Another non-Andrew-Smith book! Shock … horror.
It is this bad boy:
Becky Chambers’s The Long Way to a Small Angry Planet is one of those rare books that you kinda feel is written specifically for you.
If I had to liken it to anything I’d say it’s got the plot intricacies and governmental story arcs of Star Wars mixed with the funny, cosy style of writing of The Hitchhikers’ Guide to the Galaxy (one of my favourites, but weirdly I haven’t included it in this blog series), and it’s really down to a lovely bunch of backers on Kickstarter that the book exists: Becky Chambers wrote in her acknowledgements that if it weren’t for those generous souls, she would have had to have found another job, which would mean she wouldn’t have been able to write it.
So the basic plot line (no spoilers):
A few hundred years into the future (just a guess; I can’t recall seeing anywhere that mentions how far exactly) Ashby Santoso is the captain of the Wayfarer, a tunnelling spaceship that literally punches holes in the universe to make tunnels between galaxies and star systems. Ashby receives a job offer that he can’t refuse, and so he and his crew travel a stupidly long way, all expenses paid, to a colony of extremely dangerous, volatile creatures in order to make a tunnel. It’s space adventure mixed with a little bit of interspecies romance and a lot of language barriers.
There is an exceptional cast of characters:
- Ashby: Captain
- Rosemary: Newly appointed Administrative Clerk
- Kizzy and Jenks: Mechanical and Computer technicians
- Dr Chef: Literally what his name says.
- Corbin: Algaeist
- Sissix: Pilot
- Ohan: Navigator
- Lovey: AI
Kizzy was probably my favourite, and I’m guessing that it was Chambers’s intentions to create a character so likeable it’s almost sickening.
Jenks, Kizzy’s technician partner, has a very morally ambiguous relationship with Lovey, the ship’s AI (short for Lovelace, which I’m guessing is a generous nod to Ada Lovelace, who invented algorithms and is often cited as the world’s first computer programmer. A pretty fitting name!) Jenks is just as wonderful as Kizzy; his heart’s in the right place but his decisions aren’t always well thought out.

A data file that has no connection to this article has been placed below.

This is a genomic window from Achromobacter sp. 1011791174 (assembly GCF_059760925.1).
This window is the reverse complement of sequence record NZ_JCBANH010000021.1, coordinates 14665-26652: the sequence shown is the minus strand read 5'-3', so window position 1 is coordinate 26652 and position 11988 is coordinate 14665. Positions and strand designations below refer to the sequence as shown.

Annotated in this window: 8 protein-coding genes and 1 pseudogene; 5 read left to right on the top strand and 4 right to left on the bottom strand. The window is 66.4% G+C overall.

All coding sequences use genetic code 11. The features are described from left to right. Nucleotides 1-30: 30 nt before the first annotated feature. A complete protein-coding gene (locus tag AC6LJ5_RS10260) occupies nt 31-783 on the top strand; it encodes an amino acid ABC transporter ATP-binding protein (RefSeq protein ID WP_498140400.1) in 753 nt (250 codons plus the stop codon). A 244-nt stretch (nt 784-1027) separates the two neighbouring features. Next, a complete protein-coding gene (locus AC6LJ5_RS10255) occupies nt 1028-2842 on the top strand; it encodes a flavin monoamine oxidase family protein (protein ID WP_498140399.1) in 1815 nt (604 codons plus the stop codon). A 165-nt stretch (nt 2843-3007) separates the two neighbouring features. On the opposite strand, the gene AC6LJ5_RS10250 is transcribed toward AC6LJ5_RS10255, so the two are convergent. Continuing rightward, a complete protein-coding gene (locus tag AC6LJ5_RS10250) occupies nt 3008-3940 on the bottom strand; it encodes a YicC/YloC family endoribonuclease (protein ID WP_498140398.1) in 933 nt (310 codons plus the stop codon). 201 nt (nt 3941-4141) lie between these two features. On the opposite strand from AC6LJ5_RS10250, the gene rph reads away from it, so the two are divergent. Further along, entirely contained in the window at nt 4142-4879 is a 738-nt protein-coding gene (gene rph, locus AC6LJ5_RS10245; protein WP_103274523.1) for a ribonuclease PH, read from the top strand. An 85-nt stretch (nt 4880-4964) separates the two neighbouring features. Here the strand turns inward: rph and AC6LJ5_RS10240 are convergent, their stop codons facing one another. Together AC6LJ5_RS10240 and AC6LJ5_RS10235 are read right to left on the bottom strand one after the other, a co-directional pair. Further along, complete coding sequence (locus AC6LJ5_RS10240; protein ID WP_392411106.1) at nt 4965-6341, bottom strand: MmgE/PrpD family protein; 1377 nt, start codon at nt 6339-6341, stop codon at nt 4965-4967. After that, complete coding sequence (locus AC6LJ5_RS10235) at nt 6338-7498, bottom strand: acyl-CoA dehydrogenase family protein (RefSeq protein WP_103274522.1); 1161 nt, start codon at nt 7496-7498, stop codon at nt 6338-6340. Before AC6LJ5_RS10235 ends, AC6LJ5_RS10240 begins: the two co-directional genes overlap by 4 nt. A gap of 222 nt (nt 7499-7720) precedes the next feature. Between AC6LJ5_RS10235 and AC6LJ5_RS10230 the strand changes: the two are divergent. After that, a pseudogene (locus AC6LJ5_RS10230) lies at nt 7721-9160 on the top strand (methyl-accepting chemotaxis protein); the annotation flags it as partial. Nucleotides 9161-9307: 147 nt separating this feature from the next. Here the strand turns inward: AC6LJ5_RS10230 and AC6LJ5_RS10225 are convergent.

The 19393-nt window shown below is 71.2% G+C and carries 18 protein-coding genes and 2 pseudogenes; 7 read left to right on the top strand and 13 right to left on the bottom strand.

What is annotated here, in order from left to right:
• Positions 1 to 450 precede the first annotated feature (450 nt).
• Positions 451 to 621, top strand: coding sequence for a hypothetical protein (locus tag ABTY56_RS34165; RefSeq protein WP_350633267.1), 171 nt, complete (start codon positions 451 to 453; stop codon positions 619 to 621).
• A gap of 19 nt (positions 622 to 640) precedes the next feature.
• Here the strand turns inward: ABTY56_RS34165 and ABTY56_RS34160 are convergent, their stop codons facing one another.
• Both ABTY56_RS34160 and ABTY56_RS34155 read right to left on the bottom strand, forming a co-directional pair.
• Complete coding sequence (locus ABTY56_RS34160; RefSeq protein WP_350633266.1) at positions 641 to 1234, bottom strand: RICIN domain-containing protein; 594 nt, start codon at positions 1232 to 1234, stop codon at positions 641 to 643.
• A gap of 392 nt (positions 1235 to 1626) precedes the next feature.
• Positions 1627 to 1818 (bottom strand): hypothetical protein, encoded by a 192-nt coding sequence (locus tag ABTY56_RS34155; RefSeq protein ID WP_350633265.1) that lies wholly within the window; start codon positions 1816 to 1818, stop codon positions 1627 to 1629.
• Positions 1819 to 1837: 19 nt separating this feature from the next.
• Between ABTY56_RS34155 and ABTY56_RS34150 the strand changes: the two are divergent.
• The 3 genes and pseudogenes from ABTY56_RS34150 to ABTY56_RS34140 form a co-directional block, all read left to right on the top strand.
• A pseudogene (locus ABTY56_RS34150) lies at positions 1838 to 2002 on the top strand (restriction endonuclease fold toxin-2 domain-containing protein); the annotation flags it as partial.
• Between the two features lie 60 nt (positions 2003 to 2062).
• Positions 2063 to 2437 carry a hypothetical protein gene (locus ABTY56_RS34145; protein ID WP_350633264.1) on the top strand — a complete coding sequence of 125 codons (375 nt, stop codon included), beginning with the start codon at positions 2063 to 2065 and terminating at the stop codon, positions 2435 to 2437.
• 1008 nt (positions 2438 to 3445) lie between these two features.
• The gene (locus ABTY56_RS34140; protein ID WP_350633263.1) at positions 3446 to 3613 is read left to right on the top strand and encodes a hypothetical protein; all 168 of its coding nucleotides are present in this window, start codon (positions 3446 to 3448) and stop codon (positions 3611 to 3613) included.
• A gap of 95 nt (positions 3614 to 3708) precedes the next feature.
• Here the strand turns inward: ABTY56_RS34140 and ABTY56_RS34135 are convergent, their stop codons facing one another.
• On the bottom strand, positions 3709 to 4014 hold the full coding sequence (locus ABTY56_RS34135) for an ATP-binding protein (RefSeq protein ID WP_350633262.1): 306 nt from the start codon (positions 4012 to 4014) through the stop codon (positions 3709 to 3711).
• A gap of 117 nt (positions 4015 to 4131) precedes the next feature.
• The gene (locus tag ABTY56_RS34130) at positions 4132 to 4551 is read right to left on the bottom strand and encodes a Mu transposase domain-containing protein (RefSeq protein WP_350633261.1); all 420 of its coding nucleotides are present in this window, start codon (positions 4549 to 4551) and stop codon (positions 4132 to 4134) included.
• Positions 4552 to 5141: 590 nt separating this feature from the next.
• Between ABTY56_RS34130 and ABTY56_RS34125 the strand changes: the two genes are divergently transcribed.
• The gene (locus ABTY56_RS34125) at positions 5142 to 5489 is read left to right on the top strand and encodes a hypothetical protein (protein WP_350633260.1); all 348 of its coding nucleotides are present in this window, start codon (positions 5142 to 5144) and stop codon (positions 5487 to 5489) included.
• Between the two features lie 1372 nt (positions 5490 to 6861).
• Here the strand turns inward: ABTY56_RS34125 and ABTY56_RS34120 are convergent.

Sissix belongs to a species of polygamous, orgy-obsessed reptiles, the Aandrisks. Ohan, Sissix’s navigator, is probably the hardest to describe, given the fact that he is a single character referred to as “they”. It was a little difficult to get my head around at first, but once you find out more about Ohan, it’s actually really sweet that everyone aboard the Wayfarer is respectful enough to identify Ohan as a plural. Ohan is a “sianat pair”, basically an individual who has been infected with a virus that gives them a multi-dimensional view of the universe, hence why they are useful as navigators. It’s essentially one character being possessed by a secondary character and an aspect of the characterisation as a whole that I found particularly imaginative. Bravo, Becky!
For me, Ashby is a little too soft for a captain, but considering that Chambers’s aptitude for producing characters that go against the stereotypical grain (specifically with regards to gender, race/species, culture and hierarchical systems) I think that may have been a way of challenging what it means to be a leader. Ashby is very accepting of ideas other than his own; he is open to compromise, he is polite and respectful of other species, and he takes his female crew members seriously: a trait that a lot of our current leaders could do with adopting.
Dr Chef is the most adorable, caring, compassionate character ever! He’s a Grum: a species who (in my head) is like a mash-up of a slug, a caterpillar and a walrus but with six legs and an organ-like voice box that means he can make loads of different noises at once. I wonder if Becky Chambers was thinking of Heimlich from A Bug’s Life when she was writing Dr Chef.
Anywho, Dr Chef is aptly named; he’s a professionally trained Doctor who later retrained as a chef, so a very economical recruit on Ashby’s part.